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Movie: Overheard 2 (窃听风云 2) (2011)

Overheard 2 (窃听风云 2) (2011) is a Hong Kong crime thriller - the sequel to the successful Overheard (窃听风云) (2009). The three main stars from the 2009 movie - Lau Ching Wan, Louis Koo, Daniel Wu - also star in this 2011 sequel but they play different characters due to a completely different storyline.

Synopsis: A reputable stockbroker, Manson Law (Lau Ching Wan) is injured in a car crash when he's trying to avoid from being followed by an unknown person. An officer from the Anti-Terrorist Force, Ho Chi-keung (Louis Koo) who's assigned to investigate the case found military surveillance devices in Manson's car. He soon discovers that a mysterious guy named Joe (Daniel Wu) is the one who's spying on Law and other members of "Landlord Club", a legendary club with members from top business tycoons and entrepreneurs in Hong Kong who have the ability to control the stock market.

The rest of the cast are Hong Kong's famous veteran actors - Kenneth Tsang (曾江) as Uncle Tung, the ruthless leader of the "Landlord Club" and the eldest among the club members; Bowie Wu Fung (胡枫) as Joe's deceased father, also an ex-member of the club; and the rest ot the members - Felix Lok (骆应钧) as Chan Chim, Kong Ngai (江毅) as Uncle Sing Wan, and Samuel Kwok Fung (郭峰) as Mr Lin. These TVB familiar faces whom we grow up with really give this movie a huge boost to its rating.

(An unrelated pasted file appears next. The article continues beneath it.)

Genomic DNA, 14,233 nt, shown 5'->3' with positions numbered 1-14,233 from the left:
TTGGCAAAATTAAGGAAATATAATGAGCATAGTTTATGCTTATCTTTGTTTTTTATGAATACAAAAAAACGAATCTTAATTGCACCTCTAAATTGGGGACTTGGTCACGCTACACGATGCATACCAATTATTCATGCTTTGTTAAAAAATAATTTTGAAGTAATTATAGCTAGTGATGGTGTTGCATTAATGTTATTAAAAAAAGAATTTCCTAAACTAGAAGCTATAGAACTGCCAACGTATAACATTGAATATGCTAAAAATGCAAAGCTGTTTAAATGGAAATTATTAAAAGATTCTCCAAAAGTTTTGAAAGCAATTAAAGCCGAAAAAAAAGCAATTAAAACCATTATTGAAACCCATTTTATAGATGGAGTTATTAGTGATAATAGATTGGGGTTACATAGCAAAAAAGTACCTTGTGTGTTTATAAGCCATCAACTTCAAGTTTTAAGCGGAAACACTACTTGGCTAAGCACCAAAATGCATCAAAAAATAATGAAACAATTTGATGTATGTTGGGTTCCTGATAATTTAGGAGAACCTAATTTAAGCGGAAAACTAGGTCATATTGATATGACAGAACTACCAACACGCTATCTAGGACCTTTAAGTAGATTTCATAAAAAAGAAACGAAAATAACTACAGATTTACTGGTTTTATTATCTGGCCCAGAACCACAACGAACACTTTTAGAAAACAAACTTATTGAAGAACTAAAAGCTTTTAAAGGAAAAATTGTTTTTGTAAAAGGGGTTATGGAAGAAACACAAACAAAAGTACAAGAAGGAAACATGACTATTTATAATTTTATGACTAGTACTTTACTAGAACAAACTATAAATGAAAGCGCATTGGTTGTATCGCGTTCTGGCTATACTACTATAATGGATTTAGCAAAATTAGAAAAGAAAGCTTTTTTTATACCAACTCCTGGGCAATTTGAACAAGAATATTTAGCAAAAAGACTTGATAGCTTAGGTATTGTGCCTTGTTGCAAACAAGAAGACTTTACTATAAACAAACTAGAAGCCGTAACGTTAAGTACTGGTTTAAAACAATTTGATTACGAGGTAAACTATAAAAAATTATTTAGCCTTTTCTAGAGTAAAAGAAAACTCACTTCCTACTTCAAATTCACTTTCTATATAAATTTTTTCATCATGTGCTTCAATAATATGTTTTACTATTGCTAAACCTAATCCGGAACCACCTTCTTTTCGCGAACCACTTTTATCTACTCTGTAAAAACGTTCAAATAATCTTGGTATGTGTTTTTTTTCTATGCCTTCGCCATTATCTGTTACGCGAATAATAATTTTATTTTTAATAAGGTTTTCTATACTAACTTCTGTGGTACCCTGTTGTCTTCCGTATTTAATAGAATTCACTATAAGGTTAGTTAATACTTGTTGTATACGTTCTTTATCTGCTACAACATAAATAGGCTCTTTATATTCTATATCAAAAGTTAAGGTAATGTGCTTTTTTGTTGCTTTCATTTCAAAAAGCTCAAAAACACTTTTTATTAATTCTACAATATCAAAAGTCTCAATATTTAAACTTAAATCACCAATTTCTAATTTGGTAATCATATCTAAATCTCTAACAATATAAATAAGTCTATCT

Here's an interesting review from IMDb:

The topic of inside trading hits timely with the audience, and the film attempts to remind yet again the facts about the ills to the stock market - numbers are fixed by the few in power, and that the sub-prime fallout owes much to the policies of the US government.

What's interesting is that unlike other films about inside trading, Mak & Chong (directors) injects a sense of patriotism by highlighting the battles won by these now evil men in the early days of Hong Kong's stock market - the powers they earned by having fought off foreign investors in attacks to crash the HK stock market turned these patriots into monsters.

This plot point connects much more strongly to the audience than all the convoluted trade jargon and scam tactics we see in similar films, and reinforces the trade-mark "Heroes gone bad" character development Mak & Chong have used repeatedly since Infernal Affairs.


Overall, this movie is solid commercial stuff that should entertain mass audiences. Pretty much as good as the original, with the added bonus of more action. Read more here.


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